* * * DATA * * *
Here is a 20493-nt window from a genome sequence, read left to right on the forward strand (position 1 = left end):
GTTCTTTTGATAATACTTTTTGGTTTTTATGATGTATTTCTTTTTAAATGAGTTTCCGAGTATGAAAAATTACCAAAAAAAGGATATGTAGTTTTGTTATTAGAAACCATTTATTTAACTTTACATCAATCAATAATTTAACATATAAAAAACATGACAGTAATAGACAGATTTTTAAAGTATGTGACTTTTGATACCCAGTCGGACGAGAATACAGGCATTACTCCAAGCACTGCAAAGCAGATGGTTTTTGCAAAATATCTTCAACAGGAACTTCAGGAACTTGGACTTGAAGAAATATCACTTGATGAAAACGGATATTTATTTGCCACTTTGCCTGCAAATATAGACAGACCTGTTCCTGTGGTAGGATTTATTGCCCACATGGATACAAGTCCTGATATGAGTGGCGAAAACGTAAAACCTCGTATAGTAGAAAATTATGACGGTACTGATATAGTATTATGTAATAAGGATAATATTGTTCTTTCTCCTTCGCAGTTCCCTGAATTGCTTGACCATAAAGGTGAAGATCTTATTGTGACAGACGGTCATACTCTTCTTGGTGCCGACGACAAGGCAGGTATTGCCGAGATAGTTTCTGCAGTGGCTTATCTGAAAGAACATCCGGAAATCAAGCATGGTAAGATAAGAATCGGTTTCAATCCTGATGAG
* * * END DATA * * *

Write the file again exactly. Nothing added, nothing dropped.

Here is a 20493-nt window from a genome sequence, read left to right on the forward strand (position 1 = left end):
GTTCTTTTGATAATACTTTTTGGTTTTTATGATGTATTTCTTTTTAAATGAGTTTCCGAGTATGAAAAATTACCAAAAAAAGGATATGTAGTTTTGTTATTAGAAACCATTTATTTAACTTTACATCAATCAATAATTTAACATATAAAAAACATGACAGTAATAGACAGATTTTTAAAGTATGTGACTTTTGATACCCAGTCGGACGAGAATACAGGCATTACTCCAAGCACTGCAAAGCAGATGGTTTTTGCAAAATATCTTCAACAGGAACTTCAGGAACTTGGACTTGAAGAAATATCACTTGATGAAAACGGATATTTATTTGCCACTTTGCCTGCAAATATAGACAGACCTGTTCCTGTGGTAGGATTTATTGCCCACATGGATACAAGTCCTGATATGAGTGGCGAAAACGTAAAACCTCGTATAGTAGAAAATTATGACGGTACTGATATAGTATTATGTAATAAGGATAATATTGTTCTTTCTCCTTCGCAGTTCCCTGAATTGCTTGACCATAAAGGTGAAGATCTTATTGTGACAGACGGTCATACTCTTCTTGGTGCCGACGACAAGGCAGGTATTGCCGAGATAGTTTCTGCAGTGGCTTATCTGAAAGAACATCCGGAAATCAAGCATGGTAAGATAAGAATCGGTTTCAATCCTGATGAG